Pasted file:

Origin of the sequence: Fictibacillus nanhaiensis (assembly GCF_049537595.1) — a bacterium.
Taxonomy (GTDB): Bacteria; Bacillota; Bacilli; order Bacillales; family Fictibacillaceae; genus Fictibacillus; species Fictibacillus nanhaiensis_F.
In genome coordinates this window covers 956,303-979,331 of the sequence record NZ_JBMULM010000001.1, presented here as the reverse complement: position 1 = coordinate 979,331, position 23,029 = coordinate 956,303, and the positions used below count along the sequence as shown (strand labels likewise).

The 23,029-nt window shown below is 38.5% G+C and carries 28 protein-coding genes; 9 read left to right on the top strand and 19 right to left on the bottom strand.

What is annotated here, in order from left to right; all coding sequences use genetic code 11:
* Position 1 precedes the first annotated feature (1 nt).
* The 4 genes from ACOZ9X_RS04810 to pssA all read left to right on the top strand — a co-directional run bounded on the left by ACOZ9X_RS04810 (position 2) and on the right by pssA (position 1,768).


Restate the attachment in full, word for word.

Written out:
Origin of the sequence: Fictibacillus nanhaiensis (assembly GCF_049537595.1) — a bacterium.
Taxonomy (GTDB): Bacteria; Bacillota; Bacilli; order Bacillales; family Fictibacillaceae; genus Fictibacillus; species Fictibacillus nanhaiensis_F.
In genome coordinates this window covers 956,303-979,331 of the sequence record NZ_JBMULM010000001.1, presented here as the reverse complement: position 1 = coordinate 979,331, position 23,029 = coordinate 956,303, and the positions used below count along the sequence as shown (strand labels likewise).

The 23,029-nt window shown below is 38.5% G+C and carries 28 protein-coding genes; 9 read left to right on the top strand and 19 right to left on the bottom strand.

What is annotated here, in order from left to right; all coding sequences use genetic code 11:
* Position 1 precedes the first annotated feature (1 nt).
* The 4 genes from ACOZ9X_RS04810 to pssA all read left to right on the top strand — a co-directional run bounded on the left by ACOZ9X_RS04810 (position 2) and on the right by pssA (position 1,768).